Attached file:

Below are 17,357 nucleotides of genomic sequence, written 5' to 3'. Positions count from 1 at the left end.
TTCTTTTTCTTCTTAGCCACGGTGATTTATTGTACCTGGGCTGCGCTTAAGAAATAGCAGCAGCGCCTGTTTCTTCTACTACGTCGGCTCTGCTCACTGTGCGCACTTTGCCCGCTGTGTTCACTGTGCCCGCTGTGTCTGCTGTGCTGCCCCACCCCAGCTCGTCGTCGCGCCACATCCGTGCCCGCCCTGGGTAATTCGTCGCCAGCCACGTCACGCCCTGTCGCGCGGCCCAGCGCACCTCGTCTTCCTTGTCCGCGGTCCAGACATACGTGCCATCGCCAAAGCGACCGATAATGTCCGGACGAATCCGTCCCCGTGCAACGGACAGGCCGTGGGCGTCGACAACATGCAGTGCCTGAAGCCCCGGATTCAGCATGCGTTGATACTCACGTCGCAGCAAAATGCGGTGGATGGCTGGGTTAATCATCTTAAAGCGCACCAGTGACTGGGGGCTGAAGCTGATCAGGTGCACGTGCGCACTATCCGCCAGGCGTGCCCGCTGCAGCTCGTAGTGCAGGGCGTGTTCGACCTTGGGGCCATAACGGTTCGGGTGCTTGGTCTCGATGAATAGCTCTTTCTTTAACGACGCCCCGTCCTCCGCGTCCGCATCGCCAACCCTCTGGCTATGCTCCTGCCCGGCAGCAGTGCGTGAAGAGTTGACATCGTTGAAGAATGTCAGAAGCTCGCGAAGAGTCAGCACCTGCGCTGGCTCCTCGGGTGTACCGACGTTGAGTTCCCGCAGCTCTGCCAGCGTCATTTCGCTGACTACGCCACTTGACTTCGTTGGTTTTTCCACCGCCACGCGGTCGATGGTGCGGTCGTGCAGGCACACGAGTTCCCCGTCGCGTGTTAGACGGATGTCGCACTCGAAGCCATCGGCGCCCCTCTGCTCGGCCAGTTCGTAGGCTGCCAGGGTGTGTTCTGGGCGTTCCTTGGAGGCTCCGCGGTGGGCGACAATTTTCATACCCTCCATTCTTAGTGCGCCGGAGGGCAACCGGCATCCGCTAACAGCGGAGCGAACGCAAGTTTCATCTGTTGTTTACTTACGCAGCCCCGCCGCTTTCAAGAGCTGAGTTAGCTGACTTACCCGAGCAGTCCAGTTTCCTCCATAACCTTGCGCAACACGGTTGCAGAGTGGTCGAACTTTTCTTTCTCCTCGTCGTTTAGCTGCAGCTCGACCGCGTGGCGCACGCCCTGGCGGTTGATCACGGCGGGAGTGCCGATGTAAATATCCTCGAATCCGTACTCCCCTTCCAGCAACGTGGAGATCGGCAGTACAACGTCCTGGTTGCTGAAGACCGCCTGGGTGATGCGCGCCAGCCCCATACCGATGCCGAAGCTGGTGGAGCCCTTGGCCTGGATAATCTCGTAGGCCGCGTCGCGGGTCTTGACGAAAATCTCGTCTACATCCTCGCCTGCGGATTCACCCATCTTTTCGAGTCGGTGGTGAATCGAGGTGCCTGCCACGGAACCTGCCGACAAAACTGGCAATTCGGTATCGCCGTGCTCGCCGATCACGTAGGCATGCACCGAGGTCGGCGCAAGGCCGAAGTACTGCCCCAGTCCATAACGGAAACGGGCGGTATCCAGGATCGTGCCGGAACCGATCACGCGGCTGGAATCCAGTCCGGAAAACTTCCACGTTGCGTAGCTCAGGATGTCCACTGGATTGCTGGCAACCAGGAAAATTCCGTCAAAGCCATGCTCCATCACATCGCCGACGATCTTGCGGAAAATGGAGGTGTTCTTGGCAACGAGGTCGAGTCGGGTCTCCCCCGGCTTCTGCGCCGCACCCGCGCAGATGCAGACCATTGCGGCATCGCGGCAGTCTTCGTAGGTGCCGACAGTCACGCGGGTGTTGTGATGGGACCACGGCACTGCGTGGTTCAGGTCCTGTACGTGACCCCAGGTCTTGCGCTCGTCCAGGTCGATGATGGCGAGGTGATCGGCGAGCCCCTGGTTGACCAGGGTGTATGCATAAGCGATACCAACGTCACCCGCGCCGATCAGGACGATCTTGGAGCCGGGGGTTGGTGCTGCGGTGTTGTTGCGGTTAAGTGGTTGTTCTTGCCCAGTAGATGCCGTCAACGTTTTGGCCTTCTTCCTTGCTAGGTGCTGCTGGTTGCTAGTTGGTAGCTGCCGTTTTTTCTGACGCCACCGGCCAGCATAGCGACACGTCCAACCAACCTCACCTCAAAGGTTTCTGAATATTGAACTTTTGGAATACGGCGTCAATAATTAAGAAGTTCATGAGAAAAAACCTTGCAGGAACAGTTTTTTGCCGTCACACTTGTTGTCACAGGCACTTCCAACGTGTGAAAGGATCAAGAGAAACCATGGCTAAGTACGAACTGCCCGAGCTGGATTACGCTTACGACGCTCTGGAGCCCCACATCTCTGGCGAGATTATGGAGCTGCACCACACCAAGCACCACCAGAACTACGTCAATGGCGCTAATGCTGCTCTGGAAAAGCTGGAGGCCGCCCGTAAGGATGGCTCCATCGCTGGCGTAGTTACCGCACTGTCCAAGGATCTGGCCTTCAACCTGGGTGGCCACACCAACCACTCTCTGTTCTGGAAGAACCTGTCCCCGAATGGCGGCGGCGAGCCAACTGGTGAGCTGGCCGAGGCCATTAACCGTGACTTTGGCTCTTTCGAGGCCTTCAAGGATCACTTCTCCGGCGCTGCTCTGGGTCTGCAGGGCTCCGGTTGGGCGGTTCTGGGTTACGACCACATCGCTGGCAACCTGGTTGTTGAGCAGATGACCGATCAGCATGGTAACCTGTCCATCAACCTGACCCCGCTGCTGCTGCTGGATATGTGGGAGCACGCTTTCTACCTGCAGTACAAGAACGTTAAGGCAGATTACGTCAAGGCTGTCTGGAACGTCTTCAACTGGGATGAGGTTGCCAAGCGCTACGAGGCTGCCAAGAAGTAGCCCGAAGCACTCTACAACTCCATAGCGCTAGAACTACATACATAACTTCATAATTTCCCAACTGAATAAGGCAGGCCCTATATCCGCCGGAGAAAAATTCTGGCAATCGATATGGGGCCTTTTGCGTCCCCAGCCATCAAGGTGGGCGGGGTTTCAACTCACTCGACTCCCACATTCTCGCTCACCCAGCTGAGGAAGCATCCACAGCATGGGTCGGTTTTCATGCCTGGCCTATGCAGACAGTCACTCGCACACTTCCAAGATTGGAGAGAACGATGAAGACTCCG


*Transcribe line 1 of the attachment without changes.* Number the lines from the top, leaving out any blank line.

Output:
Below are 17,357 nucleotides of genomic sequence, written 5' to 3'. Positions count from 1 at the left end.